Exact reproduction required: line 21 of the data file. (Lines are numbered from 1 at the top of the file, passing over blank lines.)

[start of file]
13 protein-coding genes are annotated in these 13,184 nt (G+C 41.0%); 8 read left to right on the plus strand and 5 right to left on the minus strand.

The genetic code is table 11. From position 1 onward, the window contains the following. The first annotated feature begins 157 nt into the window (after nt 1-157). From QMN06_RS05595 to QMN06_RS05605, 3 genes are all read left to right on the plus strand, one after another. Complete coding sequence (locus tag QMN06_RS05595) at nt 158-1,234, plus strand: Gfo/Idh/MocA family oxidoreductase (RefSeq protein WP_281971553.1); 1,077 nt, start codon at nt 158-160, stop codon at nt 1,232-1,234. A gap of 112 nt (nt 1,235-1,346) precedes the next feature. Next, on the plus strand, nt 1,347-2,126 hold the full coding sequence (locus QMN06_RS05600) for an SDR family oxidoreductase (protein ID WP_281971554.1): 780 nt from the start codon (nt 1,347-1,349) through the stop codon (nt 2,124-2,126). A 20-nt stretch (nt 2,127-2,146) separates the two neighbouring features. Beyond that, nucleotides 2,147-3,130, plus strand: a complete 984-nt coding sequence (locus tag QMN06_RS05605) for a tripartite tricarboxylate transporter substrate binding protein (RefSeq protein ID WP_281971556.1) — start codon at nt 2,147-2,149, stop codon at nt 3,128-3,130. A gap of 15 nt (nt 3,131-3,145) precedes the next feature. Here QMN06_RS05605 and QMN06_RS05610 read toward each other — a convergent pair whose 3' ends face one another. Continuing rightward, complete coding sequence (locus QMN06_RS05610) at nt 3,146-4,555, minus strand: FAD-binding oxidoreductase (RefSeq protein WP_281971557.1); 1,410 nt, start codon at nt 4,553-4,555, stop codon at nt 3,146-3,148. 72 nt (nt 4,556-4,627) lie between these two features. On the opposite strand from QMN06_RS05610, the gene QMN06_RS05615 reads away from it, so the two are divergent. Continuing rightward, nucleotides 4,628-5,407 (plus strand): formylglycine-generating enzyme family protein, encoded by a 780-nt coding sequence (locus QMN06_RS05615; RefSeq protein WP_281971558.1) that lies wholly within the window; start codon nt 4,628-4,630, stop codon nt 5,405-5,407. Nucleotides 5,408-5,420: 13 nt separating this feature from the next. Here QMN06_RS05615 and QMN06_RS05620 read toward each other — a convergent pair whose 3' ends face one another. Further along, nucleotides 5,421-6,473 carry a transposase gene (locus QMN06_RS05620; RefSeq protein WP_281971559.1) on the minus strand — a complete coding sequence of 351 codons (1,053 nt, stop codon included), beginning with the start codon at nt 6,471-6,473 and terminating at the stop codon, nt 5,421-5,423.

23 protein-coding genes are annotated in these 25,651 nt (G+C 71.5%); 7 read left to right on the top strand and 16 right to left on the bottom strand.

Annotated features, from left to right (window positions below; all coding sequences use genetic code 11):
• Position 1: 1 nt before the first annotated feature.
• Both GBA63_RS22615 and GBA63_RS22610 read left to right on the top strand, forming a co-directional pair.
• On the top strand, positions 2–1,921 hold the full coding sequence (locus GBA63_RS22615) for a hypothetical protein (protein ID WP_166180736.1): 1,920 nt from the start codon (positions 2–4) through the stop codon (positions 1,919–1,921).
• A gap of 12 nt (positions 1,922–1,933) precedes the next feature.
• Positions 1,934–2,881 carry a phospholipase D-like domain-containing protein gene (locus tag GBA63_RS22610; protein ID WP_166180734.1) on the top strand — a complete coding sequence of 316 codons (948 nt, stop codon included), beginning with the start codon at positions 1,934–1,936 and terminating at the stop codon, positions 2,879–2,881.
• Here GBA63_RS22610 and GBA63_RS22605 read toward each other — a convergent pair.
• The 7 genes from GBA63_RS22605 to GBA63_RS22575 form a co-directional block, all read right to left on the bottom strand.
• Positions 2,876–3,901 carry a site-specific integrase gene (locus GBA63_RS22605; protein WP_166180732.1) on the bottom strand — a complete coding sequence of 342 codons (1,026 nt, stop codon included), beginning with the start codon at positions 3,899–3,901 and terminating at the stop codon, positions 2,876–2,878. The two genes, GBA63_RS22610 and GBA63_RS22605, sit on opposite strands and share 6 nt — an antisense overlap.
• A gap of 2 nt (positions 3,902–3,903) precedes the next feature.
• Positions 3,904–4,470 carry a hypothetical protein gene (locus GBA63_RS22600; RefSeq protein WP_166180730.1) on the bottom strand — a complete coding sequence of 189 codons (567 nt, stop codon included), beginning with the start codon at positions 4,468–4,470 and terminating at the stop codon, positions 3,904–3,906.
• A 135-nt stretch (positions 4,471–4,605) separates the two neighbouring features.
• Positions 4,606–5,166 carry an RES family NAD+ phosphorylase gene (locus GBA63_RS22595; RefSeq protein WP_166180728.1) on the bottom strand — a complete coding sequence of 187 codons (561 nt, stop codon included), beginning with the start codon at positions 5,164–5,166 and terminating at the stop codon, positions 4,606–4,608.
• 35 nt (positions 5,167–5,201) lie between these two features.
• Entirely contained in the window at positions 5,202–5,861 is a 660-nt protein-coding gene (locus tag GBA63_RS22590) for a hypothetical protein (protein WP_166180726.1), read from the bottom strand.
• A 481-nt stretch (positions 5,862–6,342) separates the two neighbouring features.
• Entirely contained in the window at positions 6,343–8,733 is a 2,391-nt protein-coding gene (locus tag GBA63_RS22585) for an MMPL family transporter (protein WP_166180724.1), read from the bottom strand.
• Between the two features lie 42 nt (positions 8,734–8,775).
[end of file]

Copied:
• Between the two features lie 42 nt (positions 8,734–8,775).